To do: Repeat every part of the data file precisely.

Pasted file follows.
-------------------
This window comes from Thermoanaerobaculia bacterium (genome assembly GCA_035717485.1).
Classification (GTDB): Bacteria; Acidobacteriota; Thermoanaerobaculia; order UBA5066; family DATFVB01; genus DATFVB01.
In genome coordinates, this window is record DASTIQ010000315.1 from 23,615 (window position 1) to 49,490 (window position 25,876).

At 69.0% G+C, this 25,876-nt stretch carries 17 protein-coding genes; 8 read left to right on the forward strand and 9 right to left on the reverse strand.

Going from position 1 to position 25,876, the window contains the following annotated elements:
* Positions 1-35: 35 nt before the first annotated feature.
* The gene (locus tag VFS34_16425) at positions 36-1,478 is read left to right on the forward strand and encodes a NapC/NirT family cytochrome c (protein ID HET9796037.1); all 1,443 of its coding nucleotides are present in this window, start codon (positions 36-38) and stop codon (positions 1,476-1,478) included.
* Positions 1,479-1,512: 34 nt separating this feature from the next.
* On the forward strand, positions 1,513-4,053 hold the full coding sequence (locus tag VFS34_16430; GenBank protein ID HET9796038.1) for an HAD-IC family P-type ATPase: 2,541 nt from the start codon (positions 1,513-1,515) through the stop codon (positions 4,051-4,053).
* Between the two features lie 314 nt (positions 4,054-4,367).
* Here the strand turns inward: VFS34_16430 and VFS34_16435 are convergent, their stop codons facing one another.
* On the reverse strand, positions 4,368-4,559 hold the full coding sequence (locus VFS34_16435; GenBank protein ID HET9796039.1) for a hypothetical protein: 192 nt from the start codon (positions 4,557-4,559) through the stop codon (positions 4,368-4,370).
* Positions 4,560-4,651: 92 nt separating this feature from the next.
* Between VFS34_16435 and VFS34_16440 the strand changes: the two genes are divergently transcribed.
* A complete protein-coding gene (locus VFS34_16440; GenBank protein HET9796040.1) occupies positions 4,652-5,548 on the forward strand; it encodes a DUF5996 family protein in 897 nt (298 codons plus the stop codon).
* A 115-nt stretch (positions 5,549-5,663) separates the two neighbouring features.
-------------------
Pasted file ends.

This window comes from Thermoanaerobaculia bacterium (genome assembly GCA_035717485.1).
Classification (GTDB): Bacteria; Acidobacteriota; Thermoanaerobaculia; order UBA5066; family DATFVB01; genus DATFVB01.
In genome coordinates, this window is record DASTIQ010000315.1 from 23,615 (window position 1) to 49,490 (window position 25,876).

At 69.0% G+C, this 25,876-nt stretch carries 17 protein-coding genes; 8 read left to right on the forward strand and 9 right to left on the reverse strand.

Going from position 1 to position 25,876, the window contains the following annotated elements:
* Positions 1-35: 35 nt before the first annotated feature.
* The gene (locus tag VFS34_16425) at positions 36-1,478 is read left to right on the forward strand and encodes a NapC/NirT family cytochrome c (protein ID HET9796037.1); all 1,443 of its coding nucleotides are present in this window, start codon (positions 36-38) and stop codon (positions 1,476-1,478) included.
* Positions 1,479-1,512: 34 nt separating this feature from the next.
* On the forward strand, positions 1,513-4,053 hold the full coding sequence (locus tag VFS34_16430; GenBank protein ID HET9796038.1) for an HAD-IC family P-type ATPase: 2,541 nt from the start codon (positions 1,513-1,515) through the stop codon (positions 4,051-4,053).
* Between the two features lie 314 nt (positions 4,054-4,367).
* Here the strand turns inward: VFS34_16430 and VFS34_16435 are convergent, their stop codons facing one another.
* On the reverse strand, positions 4,368-4,559 hold the full coding sequence (locus VFS34_16435; GenBank protein ID HET9796039.1) for a hypothetical protein: 192 nt from the start codon (positions 4,557-4,559) through the stop codon (positions 4,368-4,370).
* Positions 4,560-4,651: 92 nt separating this feature from the next.
* Between VFS34_16435 and VFS34_16440 the strand changes: the two genes are divergently transcribed.
* A complete protein-coding gene (locus VFS34_16440; GenBank protein HET9796040.1) occupies positions 4,652-5,548 on the forward strand; it encodes a DUF5996 family protein in 897 nt (298 codons plus the stop codon).
* A 115-nt stretch (positions 5,549-5,663) separates the two neighbouring features.